This calamity of Swat was turned into opportunity by the higher ups of ANP and PPP. The Benazir Cheques were controlled by a local PPP leader and the Rations were mainly handled by ANP. When we got our half month rations consisting of wheat, sugar, tea, pulses, American oils and Turkish biscuits. The agents of the Bilour brothers bought the wheat bags as the IDPs and had no other way but to sell the wheat at the price the dealers were paying. People were brutally beaten by the law inforcing persons in ration centres, ATM cards centres just for fun. I saw many nobility of Swat dishonored by two penny servants.
Those three months of “Hijrath” within the country were full of humiliation, destitute and hardships unexperienced before. The property dealers had a heyday.They raised the rents beyond the reach of the refugees but we had no alternative but to agree on their terms. The Political pythons also made good of the chance of their life time to get rich. The Checks issued by PPP government worth Rs.5000/- only were issued to those who could pay the commission to the party head at Peshawar. In the beginning they charged Rs.500 per cheque. Later the rate was raised from 1000 to 2000. We submitted our list to a lawyer who assured us he would ensure the issuance of the cheques. But after some days, he returned the list, with regrets for his failure. An MNA was reported to havd taken thousands of these cheques saying he was going to distrubute among the IDPs of his constituency. Influential people were able to get more cheques than the deserved. I personally saw a PPP office holder from Buner receiving a number of cheques from an official of the Secretariat who was from Buner and lived in J 5, Phase II sector. Later the official told me the Khan was after him for many days to get him the cheques.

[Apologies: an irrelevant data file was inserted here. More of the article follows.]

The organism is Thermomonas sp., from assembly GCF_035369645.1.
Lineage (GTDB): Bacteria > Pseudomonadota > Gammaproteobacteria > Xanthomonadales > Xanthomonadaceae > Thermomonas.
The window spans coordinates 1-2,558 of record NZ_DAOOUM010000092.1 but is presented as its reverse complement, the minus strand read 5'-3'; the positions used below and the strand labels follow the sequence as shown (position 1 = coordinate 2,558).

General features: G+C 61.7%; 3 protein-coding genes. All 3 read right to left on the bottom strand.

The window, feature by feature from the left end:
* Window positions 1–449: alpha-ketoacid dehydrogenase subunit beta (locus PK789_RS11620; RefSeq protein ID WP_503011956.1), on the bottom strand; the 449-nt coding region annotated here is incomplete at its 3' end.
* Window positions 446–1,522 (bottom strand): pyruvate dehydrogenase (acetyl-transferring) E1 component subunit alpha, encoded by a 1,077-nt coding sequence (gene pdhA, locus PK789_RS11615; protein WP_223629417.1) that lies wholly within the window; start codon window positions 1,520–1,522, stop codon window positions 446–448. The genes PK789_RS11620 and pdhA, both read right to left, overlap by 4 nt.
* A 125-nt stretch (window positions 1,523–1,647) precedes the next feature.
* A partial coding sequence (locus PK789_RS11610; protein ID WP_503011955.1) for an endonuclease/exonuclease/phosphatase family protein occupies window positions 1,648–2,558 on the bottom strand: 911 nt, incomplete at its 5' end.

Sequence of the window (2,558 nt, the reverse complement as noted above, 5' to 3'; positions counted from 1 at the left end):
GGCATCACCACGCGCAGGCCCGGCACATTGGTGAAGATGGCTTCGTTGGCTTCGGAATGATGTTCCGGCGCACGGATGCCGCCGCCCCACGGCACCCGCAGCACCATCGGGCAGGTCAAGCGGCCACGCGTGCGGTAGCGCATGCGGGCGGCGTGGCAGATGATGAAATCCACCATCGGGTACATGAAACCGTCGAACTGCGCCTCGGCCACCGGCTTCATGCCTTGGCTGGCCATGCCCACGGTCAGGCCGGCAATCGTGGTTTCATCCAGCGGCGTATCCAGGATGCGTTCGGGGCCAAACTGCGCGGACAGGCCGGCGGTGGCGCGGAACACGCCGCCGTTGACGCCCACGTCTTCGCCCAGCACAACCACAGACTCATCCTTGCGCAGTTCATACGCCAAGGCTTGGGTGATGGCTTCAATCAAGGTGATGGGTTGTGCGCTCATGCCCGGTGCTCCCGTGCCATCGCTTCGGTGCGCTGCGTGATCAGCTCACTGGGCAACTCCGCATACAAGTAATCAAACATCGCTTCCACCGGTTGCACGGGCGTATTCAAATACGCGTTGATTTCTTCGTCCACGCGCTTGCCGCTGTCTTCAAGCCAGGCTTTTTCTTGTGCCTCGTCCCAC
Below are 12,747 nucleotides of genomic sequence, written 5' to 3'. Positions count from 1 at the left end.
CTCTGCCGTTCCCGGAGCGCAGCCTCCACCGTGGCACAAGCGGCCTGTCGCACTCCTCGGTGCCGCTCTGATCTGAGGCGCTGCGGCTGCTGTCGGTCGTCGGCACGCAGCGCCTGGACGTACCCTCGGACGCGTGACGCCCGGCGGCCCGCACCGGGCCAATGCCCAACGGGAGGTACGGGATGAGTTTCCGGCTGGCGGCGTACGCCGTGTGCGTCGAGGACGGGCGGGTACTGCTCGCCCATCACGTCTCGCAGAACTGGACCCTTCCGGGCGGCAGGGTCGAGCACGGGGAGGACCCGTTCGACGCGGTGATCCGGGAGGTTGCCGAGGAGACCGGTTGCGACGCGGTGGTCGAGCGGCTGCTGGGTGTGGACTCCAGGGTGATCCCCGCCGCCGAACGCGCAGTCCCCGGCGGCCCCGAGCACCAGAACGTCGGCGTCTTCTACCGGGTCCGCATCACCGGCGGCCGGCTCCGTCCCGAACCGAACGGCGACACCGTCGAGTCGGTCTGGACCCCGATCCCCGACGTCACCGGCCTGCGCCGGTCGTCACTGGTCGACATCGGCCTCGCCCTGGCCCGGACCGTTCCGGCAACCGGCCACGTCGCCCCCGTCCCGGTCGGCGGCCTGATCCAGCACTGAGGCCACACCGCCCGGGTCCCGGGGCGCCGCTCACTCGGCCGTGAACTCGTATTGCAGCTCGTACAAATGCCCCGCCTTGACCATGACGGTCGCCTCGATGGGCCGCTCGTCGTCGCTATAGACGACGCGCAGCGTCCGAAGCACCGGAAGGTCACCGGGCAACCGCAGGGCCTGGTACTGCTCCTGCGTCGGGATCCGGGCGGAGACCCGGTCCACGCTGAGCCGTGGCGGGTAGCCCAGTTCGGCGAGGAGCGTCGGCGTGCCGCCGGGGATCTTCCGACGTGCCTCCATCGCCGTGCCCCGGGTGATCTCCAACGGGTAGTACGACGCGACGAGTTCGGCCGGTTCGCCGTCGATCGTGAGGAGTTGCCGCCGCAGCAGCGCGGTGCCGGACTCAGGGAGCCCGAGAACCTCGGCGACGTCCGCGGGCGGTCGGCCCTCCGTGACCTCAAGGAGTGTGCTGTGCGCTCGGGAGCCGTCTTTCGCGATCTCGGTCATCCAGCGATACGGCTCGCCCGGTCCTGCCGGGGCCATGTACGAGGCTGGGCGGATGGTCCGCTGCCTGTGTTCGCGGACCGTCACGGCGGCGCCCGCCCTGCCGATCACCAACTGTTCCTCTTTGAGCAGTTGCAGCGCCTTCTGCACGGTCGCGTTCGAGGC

When the issuance of the ATM cards were announced, we were informed to go to Haji Camp for collecting the Cards. There were thousands of IDPs there. The Army personals were controlling the mob to order, beating old men mercilessly. A young boy asked the sepoy to be a little soft towards the old men, he said, “Be quite or I will kill you.” Then I wrote a poem:
Ya sepoy zalima da Swatian pa lawarh ma waga
Da bekora shawi mazloman pa lawarh ma waha.
At last after nearly three months, we were allowed to return to our burnt paradise of Swat. The return journey was also very miserable and humiliating. The NCP cars and coaches were granted relaxation to move in the whole province. We hired a Hiace and left Hayat Abad on our way to home. The property dealer was using delaying tactics to refund our security of Rs .10000. My son Humayun stayed there for recovering of the money and followed us three days later. When we were just out of the city, a police party stopped us. An ASI was sitting on a chair like a great Emperor without looking up.The Driver went to him and the negociations started. When the conversation went a little longer, I got out of the van and holding my feverish grandson in my arms, requested the ASI, to have mercy on us and let us go. He growled and advised me to sit in the coach. After much tete-a tete,the matter was settled on Rs.500. Then enroute, our number of returning family was recorded at Shergarh. At Dargai Check post we handed over the list to the Soldiers and the counted us again.
When we reached Aboha and entered our house, I prostrated and then kissed the earth of my lawn, thanking Allah. Everything in the house was perfect, nothing disturbed or out of place. The main gate had two bullet holes. That three months of merciless exile had adverse effects on the health of my wife. Those nights of extreme hot weather, sleeping on mates on the floor and malnutrition had its toll on her already weak physique.